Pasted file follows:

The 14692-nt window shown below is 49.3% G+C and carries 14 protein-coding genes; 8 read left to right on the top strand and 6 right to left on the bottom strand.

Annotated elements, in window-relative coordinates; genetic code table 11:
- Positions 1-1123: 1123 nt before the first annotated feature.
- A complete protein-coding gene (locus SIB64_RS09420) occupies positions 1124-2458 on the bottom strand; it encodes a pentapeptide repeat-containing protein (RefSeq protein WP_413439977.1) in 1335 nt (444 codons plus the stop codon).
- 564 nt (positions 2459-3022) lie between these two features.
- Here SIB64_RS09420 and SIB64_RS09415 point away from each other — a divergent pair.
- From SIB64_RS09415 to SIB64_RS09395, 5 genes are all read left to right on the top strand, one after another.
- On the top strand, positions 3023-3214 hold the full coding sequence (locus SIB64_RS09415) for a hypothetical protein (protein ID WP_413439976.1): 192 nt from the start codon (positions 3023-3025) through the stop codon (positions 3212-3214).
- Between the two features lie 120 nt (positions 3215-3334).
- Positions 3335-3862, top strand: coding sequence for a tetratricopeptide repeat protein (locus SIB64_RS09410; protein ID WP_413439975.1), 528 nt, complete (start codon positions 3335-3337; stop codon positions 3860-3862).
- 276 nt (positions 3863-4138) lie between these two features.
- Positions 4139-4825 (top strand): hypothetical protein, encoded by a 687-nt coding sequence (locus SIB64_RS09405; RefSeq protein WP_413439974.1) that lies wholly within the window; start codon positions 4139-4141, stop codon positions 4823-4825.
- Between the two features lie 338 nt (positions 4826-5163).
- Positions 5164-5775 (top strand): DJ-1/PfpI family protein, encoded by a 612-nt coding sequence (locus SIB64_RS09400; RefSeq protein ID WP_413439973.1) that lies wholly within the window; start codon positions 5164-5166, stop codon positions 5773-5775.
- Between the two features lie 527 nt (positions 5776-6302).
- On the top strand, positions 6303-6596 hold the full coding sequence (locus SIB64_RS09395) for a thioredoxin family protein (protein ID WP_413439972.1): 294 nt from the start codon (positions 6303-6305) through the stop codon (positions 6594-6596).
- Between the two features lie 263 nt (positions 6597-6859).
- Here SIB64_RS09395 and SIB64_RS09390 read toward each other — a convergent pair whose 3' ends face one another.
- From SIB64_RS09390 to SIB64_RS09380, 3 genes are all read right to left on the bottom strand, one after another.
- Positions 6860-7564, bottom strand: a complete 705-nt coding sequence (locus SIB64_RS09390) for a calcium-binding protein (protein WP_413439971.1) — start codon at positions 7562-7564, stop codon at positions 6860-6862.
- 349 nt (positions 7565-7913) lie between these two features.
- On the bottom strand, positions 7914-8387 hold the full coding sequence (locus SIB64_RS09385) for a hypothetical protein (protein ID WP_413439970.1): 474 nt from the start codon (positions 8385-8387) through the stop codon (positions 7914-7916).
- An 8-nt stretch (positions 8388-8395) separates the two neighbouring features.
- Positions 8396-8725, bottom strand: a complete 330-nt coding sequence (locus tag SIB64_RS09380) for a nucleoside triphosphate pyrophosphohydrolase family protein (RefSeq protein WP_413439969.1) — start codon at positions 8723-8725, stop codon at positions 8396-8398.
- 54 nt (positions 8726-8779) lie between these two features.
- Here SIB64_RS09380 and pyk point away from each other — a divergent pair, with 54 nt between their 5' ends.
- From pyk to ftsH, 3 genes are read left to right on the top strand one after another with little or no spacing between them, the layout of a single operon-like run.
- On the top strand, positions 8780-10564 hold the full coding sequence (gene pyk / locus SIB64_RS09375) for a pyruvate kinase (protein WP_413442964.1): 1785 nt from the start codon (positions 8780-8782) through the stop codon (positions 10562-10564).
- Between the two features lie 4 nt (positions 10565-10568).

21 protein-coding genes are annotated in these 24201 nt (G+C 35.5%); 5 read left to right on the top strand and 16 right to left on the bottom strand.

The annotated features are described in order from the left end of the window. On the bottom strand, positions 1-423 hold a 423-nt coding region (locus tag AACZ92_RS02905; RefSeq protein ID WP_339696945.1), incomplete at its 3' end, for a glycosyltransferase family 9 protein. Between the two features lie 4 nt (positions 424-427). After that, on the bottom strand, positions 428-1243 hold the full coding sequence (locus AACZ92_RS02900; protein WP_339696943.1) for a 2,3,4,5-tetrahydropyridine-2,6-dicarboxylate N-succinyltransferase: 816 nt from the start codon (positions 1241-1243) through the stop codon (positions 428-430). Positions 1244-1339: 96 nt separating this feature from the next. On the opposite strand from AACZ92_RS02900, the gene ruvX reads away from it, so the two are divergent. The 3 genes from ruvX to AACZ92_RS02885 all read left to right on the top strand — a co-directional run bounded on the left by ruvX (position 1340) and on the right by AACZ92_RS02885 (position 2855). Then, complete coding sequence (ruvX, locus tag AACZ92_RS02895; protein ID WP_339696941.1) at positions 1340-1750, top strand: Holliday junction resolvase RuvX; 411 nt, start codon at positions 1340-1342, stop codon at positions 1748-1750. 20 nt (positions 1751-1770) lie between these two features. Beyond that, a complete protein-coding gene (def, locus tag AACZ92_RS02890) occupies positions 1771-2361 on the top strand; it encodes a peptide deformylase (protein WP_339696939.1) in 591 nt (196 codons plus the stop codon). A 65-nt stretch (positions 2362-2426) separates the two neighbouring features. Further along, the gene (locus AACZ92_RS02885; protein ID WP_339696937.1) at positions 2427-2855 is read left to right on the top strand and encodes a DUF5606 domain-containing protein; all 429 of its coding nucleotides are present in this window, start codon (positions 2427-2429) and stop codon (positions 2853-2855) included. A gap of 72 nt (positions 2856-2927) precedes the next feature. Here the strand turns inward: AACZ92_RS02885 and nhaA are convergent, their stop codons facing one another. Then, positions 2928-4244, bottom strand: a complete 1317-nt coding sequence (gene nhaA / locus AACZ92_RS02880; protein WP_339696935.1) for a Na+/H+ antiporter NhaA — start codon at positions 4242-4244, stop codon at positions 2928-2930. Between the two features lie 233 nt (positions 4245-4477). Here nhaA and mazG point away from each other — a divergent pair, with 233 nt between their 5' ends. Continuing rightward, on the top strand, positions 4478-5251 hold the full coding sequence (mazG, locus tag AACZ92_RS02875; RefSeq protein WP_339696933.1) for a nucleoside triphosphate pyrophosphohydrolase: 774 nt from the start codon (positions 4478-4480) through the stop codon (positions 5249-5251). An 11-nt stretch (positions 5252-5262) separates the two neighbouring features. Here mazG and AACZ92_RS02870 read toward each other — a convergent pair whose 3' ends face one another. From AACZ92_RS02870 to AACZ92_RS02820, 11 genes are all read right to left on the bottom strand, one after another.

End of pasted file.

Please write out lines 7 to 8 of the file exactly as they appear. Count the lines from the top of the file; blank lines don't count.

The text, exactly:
- From SIB64_RS09415 to SIB64_RS09395, 5 genes are all read left to right on the top strand, one after another.
- On the top strand, positions 3023-3214 hold the full coding sequence (locus SIB64_RS09415) for a hypothetical protein (protein ID WP_413439976.1): 192 nt from the start codon (positions 3023-3025) through the stop codon (positions 3212-3214).